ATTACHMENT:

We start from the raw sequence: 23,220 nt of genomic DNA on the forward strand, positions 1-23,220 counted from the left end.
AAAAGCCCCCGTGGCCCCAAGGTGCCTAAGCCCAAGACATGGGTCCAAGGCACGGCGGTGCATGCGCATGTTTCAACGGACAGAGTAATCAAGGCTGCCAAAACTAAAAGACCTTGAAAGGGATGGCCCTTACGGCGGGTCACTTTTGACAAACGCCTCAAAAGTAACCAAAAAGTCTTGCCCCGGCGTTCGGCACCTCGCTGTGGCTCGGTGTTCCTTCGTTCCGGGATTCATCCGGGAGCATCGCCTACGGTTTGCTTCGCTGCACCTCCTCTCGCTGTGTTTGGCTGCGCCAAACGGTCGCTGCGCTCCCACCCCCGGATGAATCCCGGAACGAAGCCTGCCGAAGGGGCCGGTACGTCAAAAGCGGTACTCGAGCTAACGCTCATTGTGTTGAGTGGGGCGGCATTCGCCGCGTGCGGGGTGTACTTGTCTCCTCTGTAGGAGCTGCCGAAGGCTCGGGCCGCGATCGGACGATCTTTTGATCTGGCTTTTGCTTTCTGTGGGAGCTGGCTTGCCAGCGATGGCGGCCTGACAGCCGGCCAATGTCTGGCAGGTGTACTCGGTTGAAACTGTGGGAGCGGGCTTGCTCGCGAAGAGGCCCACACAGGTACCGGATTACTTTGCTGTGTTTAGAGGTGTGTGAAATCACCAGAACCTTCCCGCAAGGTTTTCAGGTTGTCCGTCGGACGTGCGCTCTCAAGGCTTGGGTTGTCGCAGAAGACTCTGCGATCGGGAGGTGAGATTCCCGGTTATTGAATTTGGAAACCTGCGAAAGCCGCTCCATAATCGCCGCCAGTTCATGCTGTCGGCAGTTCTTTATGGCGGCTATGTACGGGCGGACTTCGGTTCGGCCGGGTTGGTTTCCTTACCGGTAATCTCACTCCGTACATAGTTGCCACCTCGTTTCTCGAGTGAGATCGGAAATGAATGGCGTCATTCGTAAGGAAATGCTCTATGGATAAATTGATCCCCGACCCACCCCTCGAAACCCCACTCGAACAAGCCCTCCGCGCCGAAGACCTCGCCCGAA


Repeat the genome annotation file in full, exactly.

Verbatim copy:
We start from the raw sequence: 23,220 nt of genomic DNA on the forward strand, positions 1-23,220 counted from the left end.
AAAAGCCCCCGTGGCCCCAAGGTGCCTAAGCCCAAGACATGGGTCCAAGGCACGGCGGTGCATGCGCATGTTTCAACGGACAGAGTAATCAAGGCTGCCAAAACTAAAAGACCTTGAAAGGGATGGCCCTTACGGCGGGTCACTTTTGACAAACGCCTCAAAAGTAACCAAAAAGTCTTGCCCCGGCGTTCGGCACCTCGCTGTGGCTCGGTGTTCCTTCGTTCCGGGATTCATCCGGGAGCATCGCCTACGGTTTGCTTCGCTGCACCTCCTCTCGCTGTGTTTGGCTGCGCCAAACGGTCGCTGCGCTCCCACCCCCGGATGAATCCCGGAACGAAGCCTGCCGAAGGGGCCGGTACGTCAAAAGCGGTACTCGAGCTAACGCTCATTGTGTTGAGTGGGGCGGCATTCGCCGCGTGCGGGGTGTACTTGTCTCCTCTGTAGGAGCTGCCGAAGGCTCGGGCCGCGATCGGACGATCTTTTGATCTGGCTTTTGCTTTCTGTGGGAGCTGGCTTGCCAGCGATGGCGGCCTGACAGCCGGCCAATGTCTGGCAGGTGTACTCGGTTGAAACTGTGGGAGCGGGCTTGCTCGCGAAGAGGCCCACACAGGTACCGGATTACTTTGCTGTGTTTAGAGGTGTGTGAAATCACCAGAACCTTCCCGCAAGGTTTTCAGGTTGTCCGTCGGACGTGCGCTCTCAAGGCTTGGGTTGTCGCAGAAGACTCTGCGATCGGGAGGTGAGATTCCCGGTTATTGAATTTGGAAACCTGCGAAAGCCGCTCCATAATCGCCGCCAGTTCATGCTGTCGGCAGTTCTTTATGGCGGCTATGTACGGGCGGACTTCGGTTCGGCCGGGTTGGTTTCCTTACCGGTAATCTCACTCCGTACATAGTTGCCACCTCGTTTCTCGAGTGAGATCGGAAATGAATGGCGTCATTCGTAAGGAAATGCTCTATGGATAAATTGATCCCCGACCCACCCCTCGAAACCCCACTCGAACAAGCCCTCCGCGCCGAAGACCTCGCCCGAA